Bapteme du Feu, the latest release from Serge Lutens, is not a scent that lends itself to easy characterisation. What I can say is that it’s different, puts a sometimes bizarre twist on traditional fragrance categories or genres, and that the old Lutens eccentricity and creative twists are back. Wearing it left me flummoxed at times, highly ambivalent at other times, but at least it feels like a Lutens, for better or for worse.
Close your eyes and imagine yourself spending a day in an old souk, perhaps in Marrakesh or Tripoli. The air is thick with heat, so you buy a refreshing drink of blood oranges infused with Angostura aromatic bitters, decorated with candied orange peels and sprigs of fresh herbs. One vendor catches your eye, his tables piled high with leathery black figs, the fattest, stickiest Medjool dates, syrup-laden Middle Eastern sweets, and honeyed desserts. Large sacks of colourful spices lie on the ground, next to ones filled with bitter Bay Leaf, oregano, and other green herbs. Nearby, bottles of rich labdanum amber and leathery Tolu balsam resins surround gleaming silver trays filled with cinnamon-scented, hard, dark benzoin resinoids.
An enterprising chap, the seller even offers you cooked food in case you missed your lunch, large bowls filled with curries or banana-leaf savory dishes straight from his Indian wife’s kitchen. You stand before his wares, sipping your drink of herbal Angostura bitters and orange, nibbling on a dried date as you contemplate ordering either a main meal or dessert. Suddenly, a vendor on a bike comes out of nowhere and crashes into you. The barrel of immortelle in the back goes flying into the air, crashing into the tables, throwing everything to the ground, and releasing a flood of sticky syrup over them all. Apologizing profusely, the vendor offers to cook you dinner in his kitchen. Hours later, he replaces your ruined clothing with an outfit made of soft Tuareg leather, but the resins from the accident still coat your skin, encasing you in a cloud of amber infused with spices, sweet myrrh, and sweetness.
A song of fire and ice, to use George R.R. Martin’s words, is one way to describe Sarrasins, Serge Lutens‘ legendary animalic jasmine bell jar fragrance, but it is only the start. White flowers are stained purple, then given a fiery (carnation) bite that is also icy at the same time. Sweetness and a touch of girlie femininity come with a snarled lip and haughty contempt, cloaked in tough black (castoreum) leather. Delicate powder is juxtaposed with feral civet. Thick purple grapes and pink bubblegum that evoke an almost Andy Warhol-style of Pop Art run through flowers that bear a gothic feel at times. All of it, somehow, unexpectedly, works well together, and all of it repeatedly makes me think of Cersei Lannister in Game of Thrones and the progression of her character.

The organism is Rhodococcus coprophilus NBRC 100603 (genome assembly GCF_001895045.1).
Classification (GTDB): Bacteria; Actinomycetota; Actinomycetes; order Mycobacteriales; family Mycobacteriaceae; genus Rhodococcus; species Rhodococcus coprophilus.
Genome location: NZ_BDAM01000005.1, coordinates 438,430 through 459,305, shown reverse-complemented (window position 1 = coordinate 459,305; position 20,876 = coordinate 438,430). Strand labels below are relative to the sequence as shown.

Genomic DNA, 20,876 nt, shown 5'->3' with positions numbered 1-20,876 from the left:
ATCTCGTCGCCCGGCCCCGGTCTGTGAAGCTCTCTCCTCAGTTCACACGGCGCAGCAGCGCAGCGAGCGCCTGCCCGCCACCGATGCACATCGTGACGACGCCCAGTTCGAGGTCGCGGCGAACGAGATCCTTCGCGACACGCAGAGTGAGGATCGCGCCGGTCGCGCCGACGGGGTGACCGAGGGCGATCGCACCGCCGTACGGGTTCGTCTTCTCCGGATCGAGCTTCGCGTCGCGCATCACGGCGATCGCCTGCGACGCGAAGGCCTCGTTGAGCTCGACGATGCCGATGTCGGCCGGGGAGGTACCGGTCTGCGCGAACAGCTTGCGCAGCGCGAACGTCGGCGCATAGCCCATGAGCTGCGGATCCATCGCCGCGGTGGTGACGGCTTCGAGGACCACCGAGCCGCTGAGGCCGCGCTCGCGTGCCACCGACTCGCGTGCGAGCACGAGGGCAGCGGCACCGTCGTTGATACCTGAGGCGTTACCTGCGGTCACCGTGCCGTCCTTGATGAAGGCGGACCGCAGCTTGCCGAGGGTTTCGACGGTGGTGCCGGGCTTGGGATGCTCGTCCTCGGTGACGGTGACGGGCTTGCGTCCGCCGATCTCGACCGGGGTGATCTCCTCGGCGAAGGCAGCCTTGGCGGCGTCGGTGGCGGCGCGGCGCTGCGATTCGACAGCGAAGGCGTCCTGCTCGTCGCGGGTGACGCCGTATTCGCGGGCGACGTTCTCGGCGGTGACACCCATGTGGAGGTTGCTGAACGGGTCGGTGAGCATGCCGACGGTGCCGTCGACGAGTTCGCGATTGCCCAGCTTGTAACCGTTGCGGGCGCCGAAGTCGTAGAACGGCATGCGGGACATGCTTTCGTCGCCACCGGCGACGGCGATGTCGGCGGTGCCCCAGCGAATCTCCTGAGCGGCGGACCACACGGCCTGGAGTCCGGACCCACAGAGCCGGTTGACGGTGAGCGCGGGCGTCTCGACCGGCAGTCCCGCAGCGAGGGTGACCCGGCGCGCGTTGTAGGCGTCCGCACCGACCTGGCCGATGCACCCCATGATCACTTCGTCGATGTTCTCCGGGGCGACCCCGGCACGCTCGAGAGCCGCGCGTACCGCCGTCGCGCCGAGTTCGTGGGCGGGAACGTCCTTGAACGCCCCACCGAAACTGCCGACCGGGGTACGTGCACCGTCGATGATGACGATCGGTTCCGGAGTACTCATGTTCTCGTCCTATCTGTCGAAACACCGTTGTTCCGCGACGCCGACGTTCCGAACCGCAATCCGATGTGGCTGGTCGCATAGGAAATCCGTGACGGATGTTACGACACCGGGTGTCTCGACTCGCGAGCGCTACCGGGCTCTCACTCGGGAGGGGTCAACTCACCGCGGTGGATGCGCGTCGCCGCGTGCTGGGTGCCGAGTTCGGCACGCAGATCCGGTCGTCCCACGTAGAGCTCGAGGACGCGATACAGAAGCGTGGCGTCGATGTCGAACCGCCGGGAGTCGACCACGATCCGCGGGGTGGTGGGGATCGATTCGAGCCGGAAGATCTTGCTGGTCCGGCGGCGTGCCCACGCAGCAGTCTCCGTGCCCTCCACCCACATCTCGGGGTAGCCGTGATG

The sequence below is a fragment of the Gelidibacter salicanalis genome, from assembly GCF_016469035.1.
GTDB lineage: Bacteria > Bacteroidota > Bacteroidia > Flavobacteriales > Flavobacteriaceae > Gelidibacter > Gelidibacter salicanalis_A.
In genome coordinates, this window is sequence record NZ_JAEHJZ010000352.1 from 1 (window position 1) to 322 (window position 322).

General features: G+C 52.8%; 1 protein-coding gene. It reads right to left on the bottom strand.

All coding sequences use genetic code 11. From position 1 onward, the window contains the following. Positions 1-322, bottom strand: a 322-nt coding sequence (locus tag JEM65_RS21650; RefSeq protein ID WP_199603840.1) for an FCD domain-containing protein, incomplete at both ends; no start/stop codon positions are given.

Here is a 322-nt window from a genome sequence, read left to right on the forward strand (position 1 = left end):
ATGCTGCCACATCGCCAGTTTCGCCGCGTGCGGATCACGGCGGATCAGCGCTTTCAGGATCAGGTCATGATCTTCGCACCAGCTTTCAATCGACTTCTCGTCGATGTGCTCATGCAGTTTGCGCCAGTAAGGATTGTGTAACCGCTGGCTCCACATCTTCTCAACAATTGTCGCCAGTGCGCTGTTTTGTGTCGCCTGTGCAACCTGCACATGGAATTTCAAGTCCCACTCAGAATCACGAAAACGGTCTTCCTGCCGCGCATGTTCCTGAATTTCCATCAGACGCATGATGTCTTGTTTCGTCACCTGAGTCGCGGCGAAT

Smoky leather corseted by frankincense, then enveloped in resinous amber, spicy patchouli, and fiery cloves lies at the heart of Cannibale, one of Serge Lutens‘ new parfums in his Section d’Or Collection. It’s a fragrance that took me all over the place. Images of wild tribal dances around smoky fires competed with flashbacks to France’s Madame Pompadour and the powdered aristocrats of the ancien regime wearing old-fashioned rice powder and acidic floral vinegars at Versailles. Those flashbacks were later replaced by flashforwards in time to modern niche hits like Mona di Orio‘s Cuir, Annick Goutal‘s Ambre Fetiche, and Tom Ford‘s Amber Absolute (or its tweaked parallel version, Sahara Noir).
And, throughout it all, there were loud reverberations of several past Lutens‘ creations, first and foremost Serge Noire, then Ambre Sultan and L’Incendiaire. At times, parts of Cannibale drew me in appreciatively before another element repelled me, sometimes making me recoil quite literally. There were also glimmers of the old Luten’ innovative whimsy and originality, but they occurred early on, before being drowned out entirely by a bouquet that made me feel I was wearing fragrances from other brands. When you spend a small chunk of time mentally cataloguing all the possible amber, leather, and Serge Noire combinations that could create the same scent — one bearing a far higher price tag than those individual parts — then I think there is a problem.